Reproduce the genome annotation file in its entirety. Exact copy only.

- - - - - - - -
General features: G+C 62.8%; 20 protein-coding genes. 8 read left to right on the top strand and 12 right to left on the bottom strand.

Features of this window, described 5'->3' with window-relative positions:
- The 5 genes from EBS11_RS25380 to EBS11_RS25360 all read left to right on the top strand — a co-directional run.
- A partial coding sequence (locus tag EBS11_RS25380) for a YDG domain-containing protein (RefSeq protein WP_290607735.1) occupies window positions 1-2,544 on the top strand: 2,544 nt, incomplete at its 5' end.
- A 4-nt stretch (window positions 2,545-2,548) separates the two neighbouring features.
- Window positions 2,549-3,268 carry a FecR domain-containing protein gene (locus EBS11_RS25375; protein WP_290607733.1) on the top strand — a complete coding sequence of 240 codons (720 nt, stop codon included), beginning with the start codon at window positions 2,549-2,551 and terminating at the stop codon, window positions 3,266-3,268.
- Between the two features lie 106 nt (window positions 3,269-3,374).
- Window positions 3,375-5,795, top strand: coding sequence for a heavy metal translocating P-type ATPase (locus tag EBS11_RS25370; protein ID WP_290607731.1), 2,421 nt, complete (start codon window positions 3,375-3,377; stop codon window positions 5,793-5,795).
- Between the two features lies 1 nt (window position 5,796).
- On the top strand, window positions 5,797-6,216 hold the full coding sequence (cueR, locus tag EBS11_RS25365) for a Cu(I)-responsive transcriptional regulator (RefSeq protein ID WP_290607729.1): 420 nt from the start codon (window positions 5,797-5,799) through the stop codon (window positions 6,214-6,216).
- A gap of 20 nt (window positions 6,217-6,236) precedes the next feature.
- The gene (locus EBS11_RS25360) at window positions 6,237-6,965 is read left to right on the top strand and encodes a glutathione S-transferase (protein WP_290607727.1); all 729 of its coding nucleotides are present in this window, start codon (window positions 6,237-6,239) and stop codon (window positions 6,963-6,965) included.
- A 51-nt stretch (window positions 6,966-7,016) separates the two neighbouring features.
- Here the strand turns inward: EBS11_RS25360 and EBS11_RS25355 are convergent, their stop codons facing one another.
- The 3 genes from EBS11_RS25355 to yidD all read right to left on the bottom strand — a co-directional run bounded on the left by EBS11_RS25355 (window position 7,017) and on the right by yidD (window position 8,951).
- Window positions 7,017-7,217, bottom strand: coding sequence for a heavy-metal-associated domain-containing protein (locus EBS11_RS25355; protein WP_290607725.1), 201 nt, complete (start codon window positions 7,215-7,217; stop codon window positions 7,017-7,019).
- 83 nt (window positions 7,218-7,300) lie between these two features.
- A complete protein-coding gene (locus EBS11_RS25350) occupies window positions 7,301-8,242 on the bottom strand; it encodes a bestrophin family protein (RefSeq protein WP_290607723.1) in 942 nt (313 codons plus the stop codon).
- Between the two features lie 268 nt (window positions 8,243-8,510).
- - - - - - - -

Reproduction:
General features: G+C 62.8%; 20 protein-coding genes. 8 read left to right on the top strand and 12 right to left on the bottom strand.

Features of this window, described 5'->3' with window-relative positions:
- The 5 genes from EBS11_RS25380 to EBS11_RS25360 all read left to right on the top strand — a co-directional run.
- A partial coding sequence (locus tag EBS11_RS25380) for a YDG domain-containing protein (RefSeq protein WP_290607735.1) occupies window positions 1-2,544 on the top strand: 2,544 nt, incomplete at its 5' end.
- A 4-nt stretch (window positions 2,545-2,548) separates the two neighbouring features.
- Window positions 2,549-3,268 carry a FecR domain-containing protein gene (locus EBS11_RS25375; protein WP_290607733.1) on the top strand — a complete coding sequence of 240 codons (720 nt, stop codon included), beginning with the start codon at window positions 2,549-2,551 and terminating at the stop codon, window positions 3,266-3,268.
- Between the two features lie 106 nt (window positions 3,269-3,374).
- Window positions 3,375-5,795, top strand: coding sequence for a heavy metal translocating P-type ATPase (locus tag EBS11_RS25370; protein ID WP_290607731.1), 2,421 nt, complete (start codon window positions 3,375-3,377; stop codon window positions 5,793-5,795).
- Between the two features lies 1 nt (window position 5,796).
- On the top strand, window positions 5,797-6,216 hold the full coding sequence (cueR, locus tag EBS11_RS25365) for a Cu(I)-responsive transcriptional regulator (RefSeq protein ID WP_290607729.1): 420 nt from the start codon (window positions 5,797-5,799) through the stop codon (window positions 6,214-6,216).
- A gap of 20 nt (window positions 6,217-6,236) precedes the next feature.
- The gene (locus EBS11_RS25360) at window positions 6,237-6,965 is read left to right on the top strand and encodes a glutathione S-transferase (protein WP_290607727.1); all 729 of its coding nucleotides are present in this window, start codon (window positions 6,237-6,239) and stop codon (window positions 6,963-6,965) included.
- A 51-nt stretch (window positions 6,966-7,016) separates the two neighbouring features.
- Here the strand turns inward: EBS11_RS25360 and EBS11_RS25355 are convergent, their stop codons facing one another.
- The 3 genes from EBS11_RS25355 to yidD all read right to left on the bottom strand — a co-directional run bounded on the left by EBS11_RS25355 (window position 7,017) and on the right by yidD (window position 8,951).
- Window positions 7,017-7,217, bottom strand: coding sequence for a heavy-metal-associated domain-containing protein (locus EBS11_RS25355; protein WP_290607725.1), 201 nt, complete (start codon window positions 7,215-7,217; stop codon window positions 7,017-7,019).
- 83 nt (window positions 7,218-7,300) lie between these two features.
- A complete protein-coding gene (locus EBS11_RS25350) occupies window positions 7,301-8,242 on the bottom strand; it encodes a bestrophin family protein (RefSeq protein WP_290607723.1) in 942 nt (313 codons plus the stop codon).
- Between the two features lie 268 nt (window positions 8,243-8,510).